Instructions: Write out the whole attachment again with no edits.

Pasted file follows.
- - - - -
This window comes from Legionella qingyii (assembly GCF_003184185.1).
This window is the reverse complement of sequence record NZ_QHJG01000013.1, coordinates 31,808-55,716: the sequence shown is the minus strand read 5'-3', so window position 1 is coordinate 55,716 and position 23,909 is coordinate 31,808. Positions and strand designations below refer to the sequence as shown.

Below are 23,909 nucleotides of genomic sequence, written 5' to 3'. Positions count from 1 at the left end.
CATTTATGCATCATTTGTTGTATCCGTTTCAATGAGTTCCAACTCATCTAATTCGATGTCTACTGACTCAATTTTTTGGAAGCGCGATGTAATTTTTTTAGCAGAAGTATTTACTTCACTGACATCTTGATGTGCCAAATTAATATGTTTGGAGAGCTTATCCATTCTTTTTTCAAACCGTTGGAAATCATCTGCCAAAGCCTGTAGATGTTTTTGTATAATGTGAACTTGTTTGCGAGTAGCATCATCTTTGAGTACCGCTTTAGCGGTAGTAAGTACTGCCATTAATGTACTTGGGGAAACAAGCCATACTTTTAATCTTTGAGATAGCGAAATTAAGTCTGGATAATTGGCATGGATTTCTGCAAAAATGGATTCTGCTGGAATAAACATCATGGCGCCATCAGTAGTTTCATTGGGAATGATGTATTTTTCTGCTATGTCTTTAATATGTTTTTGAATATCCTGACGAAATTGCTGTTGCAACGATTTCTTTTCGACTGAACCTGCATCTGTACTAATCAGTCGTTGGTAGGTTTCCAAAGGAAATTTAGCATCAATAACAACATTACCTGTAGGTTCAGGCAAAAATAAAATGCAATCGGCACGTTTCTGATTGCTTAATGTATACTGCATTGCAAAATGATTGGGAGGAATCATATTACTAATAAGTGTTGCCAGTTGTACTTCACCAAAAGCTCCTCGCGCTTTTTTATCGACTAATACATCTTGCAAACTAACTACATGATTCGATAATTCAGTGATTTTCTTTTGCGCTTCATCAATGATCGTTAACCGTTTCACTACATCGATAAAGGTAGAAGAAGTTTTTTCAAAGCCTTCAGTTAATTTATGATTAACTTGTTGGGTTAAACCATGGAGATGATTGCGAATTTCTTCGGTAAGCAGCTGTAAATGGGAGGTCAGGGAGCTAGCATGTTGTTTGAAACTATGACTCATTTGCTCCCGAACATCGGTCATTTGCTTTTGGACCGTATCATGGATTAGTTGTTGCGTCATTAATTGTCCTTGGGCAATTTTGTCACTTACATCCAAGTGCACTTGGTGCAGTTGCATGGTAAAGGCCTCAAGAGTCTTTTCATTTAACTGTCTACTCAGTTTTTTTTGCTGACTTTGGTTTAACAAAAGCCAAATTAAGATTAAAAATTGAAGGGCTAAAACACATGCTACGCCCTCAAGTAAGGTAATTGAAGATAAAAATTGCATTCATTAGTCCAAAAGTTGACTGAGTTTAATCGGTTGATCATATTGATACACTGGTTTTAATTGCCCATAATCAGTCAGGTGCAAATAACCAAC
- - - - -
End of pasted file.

This window comes from Legionella qingyii (assembly GCF_003184185.1).
This window is the reverse complement of sequence record NZ_QHJG01000013.1, coordinates 31,808-55,716: the sequence shown is the minus strand read 5'-3', so window position 1 is coordinate 55,716 and position 23,909 is coordinate 31,808. Positions and strand designations below refer to the sequence as shown.

Below are 23,909 nucleotides of genomic sequence, written 5' to 3'. Positions count from 1 at the left end.
CATTTATGCATCATTTGTTGTATCCGTTTCAATGAGTTCCAACTCATCTAATTCGATGTCTACTGACTCAATTTTTTGGAAGCGCGATGTAATTTTTTTAGCAGAAGTATTTACTTCACTGACATCTTGATGTGCCAAATTAATATGTTTGGAGAGCTTATCCATTCTTTTTTCAAACCGTTGGAAATCATCTGCCAAAGCCTGTAGATGTTTTTGTATAATGTGAACTTGTTTGCGAGTAGCATCATCTTTGAGTACCGCTTTAGCGGTAGTAAGTACTGCCATTAATGTACTTGGGGAAACAAGCCATACTTTTAATCTTTGAGATAGCGAAATTAAGTCTGGATAATTGGCATGGATTTCTGCAAAAATGGATTCTGCTGGAATAAACATCATGGCGCCATCAGTAGTTTCATTGGGAATGATGTATTTTTCTGCTATGTCTTTAATATGTTTTTGAATATCCTGACGAAATTGCTGTTGCAACGATTTCTTTTCGACTGAACCTGCATCTGTACTAATCAGTCGTTGGTAGGTTTCCAAAGGAAATTTAGCATCAATAACAACATTACCTGTAGGTTCAGGCAAAAATAAAATGCAATCGGCACGTTTCTGATTGCTTAATGTATACTGCATTGCAAAATGATTGGGAGGAATCATATTACTAATAAGTGTTGCCAGTTGTACTTCACCAAAAGCTCCTCGCGCTTTTTTATCGACTAATACATCTTGCAAACTAACTACATGATTCGATAATTCAGTGATTTTCTTTTGCGCTTCATCAATGATCGTTAACCGTTTCACTACATCGATAAAGGTAGAAGAAGTTTTTTCAAAGCCTTCAGTTAATTTATGATTAACTTGTTGGGTTAAACCATGGAGATGATTGCGAATTTCTTCGGTAAGCAGCTGTAAATGGGAGGTCAGGGAGCTAGCATGTTGTTTGAAACTATGACTCATTTGCTCCCGAACATCGGTCATTTGCTTTTGGACCGTATCATGGATTAGTTGTTGCGTCATTAATTGTCCTTGGGCAATTTTGTCACTTACATCCAAGTGCACTTGGTGCAGTTGCATGGTAAAGGCCTCAAGAGTCTTTTCATTTAACTGTCTACTCAGTTTTTTTTGCTGACTTTGGTTTAACAAAAGCCAAATTAAGATTAAAAATTGAAGGGCTAAAACACATGCTACGCCCTCAAGTAAGGTAATTGAAGATAAAAATTGCATTCATTAGTCCAAAAGTTGACTGAGTTTAATCGGTTGATCATATTGATACACTGGTTTTAATTGCCCATAATCAGTCAGGTGCAAATAACCAAC